To prevent further spreading of the invasive T. navalis along the coastline, Appelqvist et al. (2015a) suggested to remove wooden structures as potential stepping stones. On the Mecklenburg-western Pomeranian coast, the groin systems deployed at short intervals along the shore indeed represent ideal man-made stepping stones for the distribution of T. navalis from higher-salinity waters toward the lower-salinity waters farther east. However, it must be noted that the use of wood as a natural building material in the Baltic Sea should be favored for coastal protection and other maritime purposes, and hence is highly recommended by HELCOM (Rec 16-3 Helcom, http://helcom.fi/helcom-at-work/recommendations).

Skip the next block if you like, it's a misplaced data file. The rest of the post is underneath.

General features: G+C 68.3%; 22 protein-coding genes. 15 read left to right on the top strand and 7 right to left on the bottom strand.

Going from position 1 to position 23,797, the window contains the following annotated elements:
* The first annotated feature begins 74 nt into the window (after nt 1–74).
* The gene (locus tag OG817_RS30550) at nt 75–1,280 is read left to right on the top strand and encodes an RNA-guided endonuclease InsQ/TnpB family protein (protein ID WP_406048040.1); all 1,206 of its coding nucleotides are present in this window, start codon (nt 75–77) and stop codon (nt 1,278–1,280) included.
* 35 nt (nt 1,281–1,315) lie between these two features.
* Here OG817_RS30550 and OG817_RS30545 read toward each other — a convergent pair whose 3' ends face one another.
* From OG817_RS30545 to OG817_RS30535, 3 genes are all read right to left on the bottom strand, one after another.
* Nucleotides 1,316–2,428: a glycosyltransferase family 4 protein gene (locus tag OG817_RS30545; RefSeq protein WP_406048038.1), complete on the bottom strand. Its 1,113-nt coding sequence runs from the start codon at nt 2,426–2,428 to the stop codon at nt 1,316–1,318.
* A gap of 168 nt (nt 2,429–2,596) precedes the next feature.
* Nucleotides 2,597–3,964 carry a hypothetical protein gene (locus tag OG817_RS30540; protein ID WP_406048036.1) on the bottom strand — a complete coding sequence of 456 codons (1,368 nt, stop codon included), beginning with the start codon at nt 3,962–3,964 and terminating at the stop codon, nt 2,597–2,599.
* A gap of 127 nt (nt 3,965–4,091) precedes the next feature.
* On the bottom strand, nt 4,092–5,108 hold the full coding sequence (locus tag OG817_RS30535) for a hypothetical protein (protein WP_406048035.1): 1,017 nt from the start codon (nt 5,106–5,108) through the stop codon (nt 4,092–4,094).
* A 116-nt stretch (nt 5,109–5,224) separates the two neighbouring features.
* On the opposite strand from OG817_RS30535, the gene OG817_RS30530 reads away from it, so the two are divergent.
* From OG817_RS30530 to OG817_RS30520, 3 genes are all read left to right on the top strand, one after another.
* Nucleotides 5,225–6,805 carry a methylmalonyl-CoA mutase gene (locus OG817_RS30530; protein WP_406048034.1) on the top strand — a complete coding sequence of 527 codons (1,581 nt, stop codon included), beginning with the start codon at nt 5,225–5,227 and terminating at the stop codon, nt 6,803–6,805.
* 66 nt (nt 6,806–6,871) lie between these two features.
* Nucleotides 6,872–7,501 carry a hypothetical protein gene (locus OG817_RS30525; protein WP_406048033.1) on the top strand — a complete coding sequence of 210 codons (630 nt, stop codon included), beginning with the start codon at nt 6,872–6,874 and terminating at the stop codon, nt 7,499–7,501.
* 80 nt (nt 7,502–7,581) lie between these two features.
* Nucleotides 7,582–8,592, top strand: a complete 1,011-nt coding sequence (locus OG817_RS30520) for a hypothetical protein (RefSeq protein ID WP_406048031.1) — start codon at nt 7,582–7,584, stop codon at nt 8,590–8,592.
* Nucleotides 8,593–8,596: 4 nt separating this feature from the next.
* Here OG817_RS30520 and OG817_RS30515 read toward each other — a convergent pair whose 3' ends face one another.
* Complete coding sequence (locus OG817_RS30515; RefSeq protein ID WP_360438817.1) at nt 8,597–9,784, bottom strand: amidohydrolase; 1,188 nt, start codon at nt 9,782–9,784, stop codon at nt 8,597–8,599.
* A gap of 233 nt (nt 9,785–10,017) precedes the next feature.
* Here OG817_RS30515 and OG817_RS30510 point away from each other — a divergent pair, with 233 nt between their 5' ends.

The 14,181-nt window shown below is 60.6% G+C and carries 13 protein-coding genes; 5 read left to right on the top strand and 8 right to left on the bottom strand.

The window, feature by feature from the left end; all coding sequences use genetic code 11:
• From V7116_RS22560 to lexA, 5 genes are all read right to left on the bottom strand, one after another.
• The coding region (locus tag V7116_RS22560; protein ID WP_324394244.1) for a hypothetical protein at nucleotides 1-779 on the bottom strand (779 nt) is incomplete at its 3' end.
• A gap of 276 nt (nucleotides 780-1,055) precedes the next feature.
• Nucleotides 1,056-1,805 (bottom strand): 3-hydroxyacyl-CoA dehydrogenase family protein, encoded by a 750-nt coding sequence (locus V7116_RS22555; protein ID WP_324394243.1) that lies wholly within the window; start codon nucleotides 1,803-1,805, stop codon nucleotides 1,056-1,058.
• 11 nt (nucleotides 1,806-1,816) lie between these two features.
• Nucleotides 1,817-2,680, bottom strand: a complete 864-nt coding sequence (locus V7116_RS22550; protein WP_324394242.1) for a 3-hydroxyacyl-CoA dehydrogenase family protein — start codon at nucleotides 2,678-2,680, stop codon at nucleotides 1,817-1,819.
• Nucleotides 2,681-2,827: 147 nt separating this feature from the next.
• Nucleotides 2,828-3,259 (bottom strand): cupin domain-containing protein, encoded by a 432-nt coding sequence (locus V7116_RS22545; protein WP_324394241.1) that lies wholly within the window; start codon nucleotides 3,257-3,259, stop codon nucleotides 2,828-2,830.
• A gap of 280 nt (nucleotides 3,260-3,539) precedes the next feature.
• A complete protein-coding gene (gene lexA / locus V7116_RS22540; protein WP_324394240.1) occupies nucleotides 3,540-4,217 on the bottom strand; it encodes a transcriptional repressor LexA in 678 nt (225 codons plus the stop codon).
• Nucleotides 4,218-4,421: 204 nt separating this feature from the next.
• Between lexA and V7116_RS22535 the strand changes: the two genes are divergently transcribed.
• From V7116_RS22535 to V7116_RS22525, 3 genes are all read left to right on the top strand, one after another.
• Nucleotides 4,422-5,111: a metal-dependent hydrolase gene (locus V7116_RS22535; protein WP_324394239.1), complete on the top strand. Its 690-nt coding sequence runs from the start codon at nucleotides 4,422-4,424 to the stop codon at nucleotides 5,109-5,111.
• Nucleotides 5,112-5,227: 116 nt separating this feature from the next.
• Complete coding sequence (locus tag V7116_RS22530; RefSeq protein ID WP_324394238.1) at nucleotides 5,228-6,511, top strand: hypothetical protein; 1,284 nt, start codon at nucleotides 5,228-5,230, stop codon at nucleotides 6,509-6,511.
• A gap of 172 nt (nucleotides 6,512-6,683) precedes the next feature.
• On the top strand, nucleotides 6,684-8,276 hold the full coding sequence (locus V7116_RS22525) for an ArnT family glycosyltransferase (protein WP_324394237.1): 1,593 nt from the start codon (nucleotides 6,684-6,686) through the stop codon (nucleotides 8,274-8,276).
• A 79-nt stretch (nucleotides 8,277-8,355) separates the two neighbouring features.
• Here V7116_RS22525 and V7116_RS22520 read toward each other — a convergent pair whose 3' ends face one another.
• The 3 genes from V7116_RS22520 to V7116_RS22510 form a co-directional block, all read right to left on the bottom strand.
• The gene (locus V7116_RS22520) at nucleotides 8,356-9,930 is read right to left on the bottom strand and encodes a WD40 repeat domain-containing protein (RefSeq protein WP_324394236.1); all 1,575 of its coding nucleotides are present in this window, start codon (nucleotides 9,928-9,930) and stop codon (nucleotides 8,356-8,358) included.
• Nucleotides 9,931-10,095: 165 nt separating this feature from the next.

The present investigation did not provide definitive results regarding the factors that might control the settlement of T. navalis larvae along the Mecklenburg-western Pomeranian coast. This is partly due to the high variances in borehole abundance. At Boltenhagen, for example, small numbers of boreholes, compared to Kühlungsborn and Graal Müritz, were found in the years 2012, 2013, and 2015, although Boltenhagen should have more favorable conditions for T. navalis larvae in terms of salinity and temperature. In 2014, the borehole abundance was much higher at Boltenhagen than in Kühlungsborn and Graal Müritz. In 2014, the number of settling larvae was increased at Zingst and Hiddensee compared to the other study years. At Zingst and Hiddensee the increased borehole density is probably due to the high summer temperature in 2014. The variability at Boltenhagen, however, cannot fully be explained by the abiotic parameters measured. Rather, variability in surface currents, perhaps due to prevailing wind directions in the respective year, may have caused the high larval abundance in 2014. Detailed information on water currents along the Mecklenburg-western Pomeranian coast in the study years would be essential but were not measured in this study. Furthermore, the varying salinity and temperature conditions and the parallel decrease of salinity and temperature toward the east make interpretations difficult. However, the present study was conducted as a first step toward an understanding of the species' occurrence at the limit of its distribution. For detailed analyses of combined salinity-temperature effects, experiments under controlled conditions (laboratory or mesocosm) would be preferable, where salinity and temperature combinations should be chosen according to the results of the present study.